Ring Dad! Ring Simon. Simon, who had persuaded her in the first place that she should leave the cosy certainty of her urban world with its cafés and multi-ethnic food shops, with the bustle and haste of modern life, with her friends. Simon, who had said how wild and bleak and thrilling the moors were and how they were getting back to their roots, and she had agreed and hadn’t said that she didn’t know how to mend a boiler and her car maintenance skills were a little rusty. Simon, who had found rural life a little bit overexciting when he’d run into one of the local lady gardeners and spent so much time investigating her rose bushes that Jess threw him out, leaving the cottage hollow and echoing and lesser without him. Jess had planned for this Christmas to be the time when she’d show everyone how well she was doing on her own. Show the children what a fabulous time they could have together. That’s why she’d bought the mince pie mix and the smoked salmon, why she’d sat up late into the night to crochet Grace some mittens and Lulu some cheery bunting and why she’d driven into Bristol to get Jake the designer trainers he’d been mooning over. And now she was sitting in a puddle of broken egg with what felt like a broken ankle and no mince pies and no pigs in blankets and if the children remembered this Christmas at all it would be with a shudder of horror. It was too much. Tears started to flow down her cheeks.
A small hand slid into hers.
‘Don’t cry, Mum.’ It was Lulu, lovely little Lulu.
‘I’ll make you some tea.’ Her Jake, her boy.
‘Let’s get you next door.’ And Grace. Oh, her beautiful children.
Grace and Lulu supported Jess as she hobbled into the sitting room and sat down on the sofa. Jake followed with a cup of tea so delicious, so fragrant that it was like nectar. That’s what she needed. She was tired from the walk with the bags. The Christmas tree was ever so pretty. All those lights were very twinkly. They seemed to be merging into each other, into one great big swirly light… Jess rested her head on the cushion and sank into a deep sleep.
When she woke sunlight was pouring in through the cottage window. She was still lying on the sitting room sofa, and it was morning! Jess sat up, pushing off the blankets the children must have put over her. It was warm. A fire was crackling in the hearth. A large picnic rug was spread out on the floor, with piles of cushions heaped at the edges. A stack of wrapped presents sat under the Christmas tree. Candles were burning on the mantelpiece and side tables. There was a smell of pine cones, bacon and coffee.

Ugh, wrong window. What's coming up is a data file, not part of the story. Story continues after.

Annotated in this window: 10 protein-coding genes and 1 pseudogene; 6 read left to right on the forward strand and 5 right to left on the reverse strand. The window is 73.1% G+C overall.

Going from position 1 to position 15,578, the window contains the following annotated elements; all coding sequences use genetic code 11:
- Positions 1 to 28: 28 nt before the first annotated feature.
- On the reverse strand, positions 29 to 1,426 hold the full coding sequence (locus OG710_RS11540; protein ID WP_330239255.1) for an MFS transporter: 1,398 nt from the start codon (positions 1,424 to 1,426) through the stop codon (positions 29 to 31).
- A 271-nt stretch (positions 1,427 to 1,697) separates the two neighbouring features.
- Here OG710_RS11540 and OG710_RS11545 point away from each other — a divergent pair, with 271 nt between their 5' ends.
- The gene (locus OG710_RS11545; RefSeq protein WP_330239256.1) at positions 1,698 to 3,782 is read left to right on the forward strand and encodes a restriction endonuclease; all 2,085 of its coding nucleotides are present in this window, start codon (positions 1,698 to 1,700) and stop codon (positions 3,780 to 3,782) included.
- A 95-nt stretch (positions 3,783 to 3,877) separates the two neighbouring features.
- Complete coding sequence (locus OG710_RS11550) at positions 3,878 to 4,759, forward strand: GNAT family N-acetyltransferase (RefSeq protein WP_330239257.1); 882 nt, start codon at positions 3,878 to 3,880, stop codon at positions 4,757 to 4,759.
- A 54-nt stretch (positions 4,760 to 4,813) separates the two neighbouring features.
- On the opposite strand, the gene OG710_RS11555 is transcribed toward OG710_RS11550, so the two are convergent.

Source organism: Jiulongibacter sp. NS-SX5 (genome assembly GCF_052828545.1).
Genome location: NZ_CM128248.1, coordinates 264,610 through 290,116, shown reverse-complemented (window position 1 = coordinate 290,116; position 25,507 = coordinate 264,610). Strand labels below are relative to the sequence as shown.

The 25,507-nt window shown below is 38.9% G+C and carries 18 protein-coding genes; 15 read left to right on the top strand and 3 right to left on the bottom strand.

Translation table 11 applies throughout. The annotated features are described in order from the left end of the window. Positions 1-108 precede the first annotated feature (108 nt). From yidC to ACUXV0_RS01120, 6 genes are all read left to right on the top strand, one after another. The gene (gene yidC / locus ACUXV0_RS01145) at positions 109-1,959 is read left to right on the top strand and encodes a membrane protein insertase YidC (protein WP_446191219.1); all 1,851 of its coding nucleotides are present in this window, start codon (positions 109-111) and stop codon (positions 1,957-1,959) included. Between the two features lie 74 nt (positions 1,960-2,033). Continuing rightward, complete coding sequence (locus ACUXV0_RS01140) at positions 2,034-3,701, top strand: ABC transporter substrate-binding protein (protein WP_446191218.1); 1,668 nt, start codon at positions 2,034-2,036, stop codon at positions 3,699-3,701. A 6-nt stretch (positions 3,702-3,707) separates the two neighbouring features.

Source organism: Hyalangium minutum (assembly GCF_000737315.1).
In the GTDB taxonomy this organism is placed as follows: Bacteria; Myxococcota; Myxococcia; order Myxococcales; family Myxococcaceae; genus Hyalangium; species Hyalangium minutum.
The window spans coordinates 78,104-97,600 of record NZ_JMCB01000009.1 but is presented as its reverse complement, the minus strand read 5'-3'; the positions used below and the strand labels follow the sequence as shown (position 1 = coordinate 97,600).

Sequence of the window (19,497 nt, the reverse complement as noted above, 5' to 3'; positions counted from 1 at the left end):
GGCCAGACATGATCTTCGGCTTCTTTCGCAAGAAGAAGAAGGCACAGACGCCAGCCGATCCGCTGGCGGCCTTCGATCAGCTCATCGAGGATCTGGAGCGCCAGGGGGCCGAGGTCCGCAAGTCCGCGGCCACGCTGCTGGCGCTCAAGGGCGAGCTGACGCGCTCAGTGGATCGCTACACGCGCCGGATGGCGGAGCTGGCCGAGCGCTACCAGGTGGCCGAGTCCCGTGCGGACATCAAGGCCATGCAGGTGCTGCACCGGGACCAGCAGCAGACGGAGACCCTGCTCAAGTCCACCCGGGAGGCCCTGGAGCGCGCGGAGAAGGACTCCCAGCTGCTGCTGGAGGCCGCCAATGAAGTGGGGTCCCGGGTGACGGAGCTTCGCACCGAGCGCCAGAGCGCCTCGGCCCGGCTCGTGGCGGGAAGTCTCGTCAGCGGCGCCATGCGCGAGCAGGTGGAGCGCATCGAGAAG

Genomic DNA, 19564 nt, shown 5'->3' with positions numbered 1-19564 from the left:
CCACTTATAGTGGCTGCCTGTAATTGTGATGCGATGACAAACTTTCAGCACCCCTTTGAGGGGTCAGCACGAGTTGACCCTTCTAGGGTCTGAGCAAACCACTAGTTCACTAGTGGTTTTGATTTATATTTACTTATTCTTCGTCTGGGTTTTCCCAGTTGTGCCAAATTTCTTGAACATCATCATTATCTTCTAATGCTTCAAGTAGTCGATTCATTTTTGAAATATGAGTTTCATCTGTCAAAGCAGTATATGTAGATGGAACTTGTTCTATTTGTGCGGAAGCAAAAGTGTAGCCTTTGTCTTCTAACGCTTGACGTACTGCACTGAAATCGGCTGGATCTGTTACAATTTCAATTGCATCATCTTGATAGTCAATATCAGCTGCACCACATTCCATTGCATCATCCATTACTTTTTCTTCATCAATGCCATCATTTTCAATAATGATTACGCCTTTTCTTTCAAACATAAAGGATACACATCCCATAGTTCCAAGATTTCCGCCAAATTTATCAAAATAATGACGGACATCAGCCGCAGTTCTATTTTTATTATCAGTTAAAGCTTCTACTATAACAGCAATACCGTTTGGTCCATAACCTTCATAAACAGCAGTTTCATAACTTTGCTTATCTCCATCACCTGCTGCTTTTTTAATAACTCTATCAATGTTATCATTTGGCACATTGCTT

‘Happy Christmas, Mum.’ Jake came in, wearing a fetching red polka-dot apron. He was followed by Lulu, with Gloria bringing up the rear. Jake was carrying a big plate of toast and bacon. Lulu was carrying a coffee pot and mugs.
‘I must get up!’ said Jess. ‘I need to put the turkey on!’
‘It’s in the oven,’ said Jake. ‘We’ve peeled the potatoes too. I’ve made a schedule. I stuck it on the fridge.’
Jess stared at him. What spirit had taken over her children? ‘How…’
‘That’s what YouTube’s for,’ said Lulu. ‘We just followed the instructions.’
‘We decided Jamie Oliver’s recipe was the best,’ said Jake. ‘We liked his cranberry butter. Much better than Gordon Ramsay.’
‘Much better,’ agreed Lulu. ‘We thought you’d like breakfast before the presents. I made the coffee.’ She smiled proudly.
‘Did you, darling? How clever you are,’ said Jess, and she really meant it. Then, with a stab of anxiety:
‘She’s outside,’ said Jake. ‘Come and look.’
Jess stood up. Her ankle didn’t feel as bad this morning. She limped to the window.
Outside, snow enveloped the garden, covering bushes and shrubs with soft meringue mounds, glittering in the sunshine. The lawn was a smooth sheet of white. Standing in the middle was Grace, in her wellies and woolly hat. She was holding her hand out flat. Eating from it was a stag, his antlers bowed, his lips delicately taking acorns from her daughter’s palm. Jess gasped. The stag looked up and stared straight at her, his long-lashed eyes a deep brown. Grace looked over and smiled. A lump came to Jess’s throat.
This was a picture of Christmas she had not expected.
Behind her, Jess heard chomping. She turned round. Gloria had toppled the plate of bacon onto the floor and was gobbling it up. She rolled her eyes at Jess. Jess laughed.
She and the children? They were going to be absolutely fine.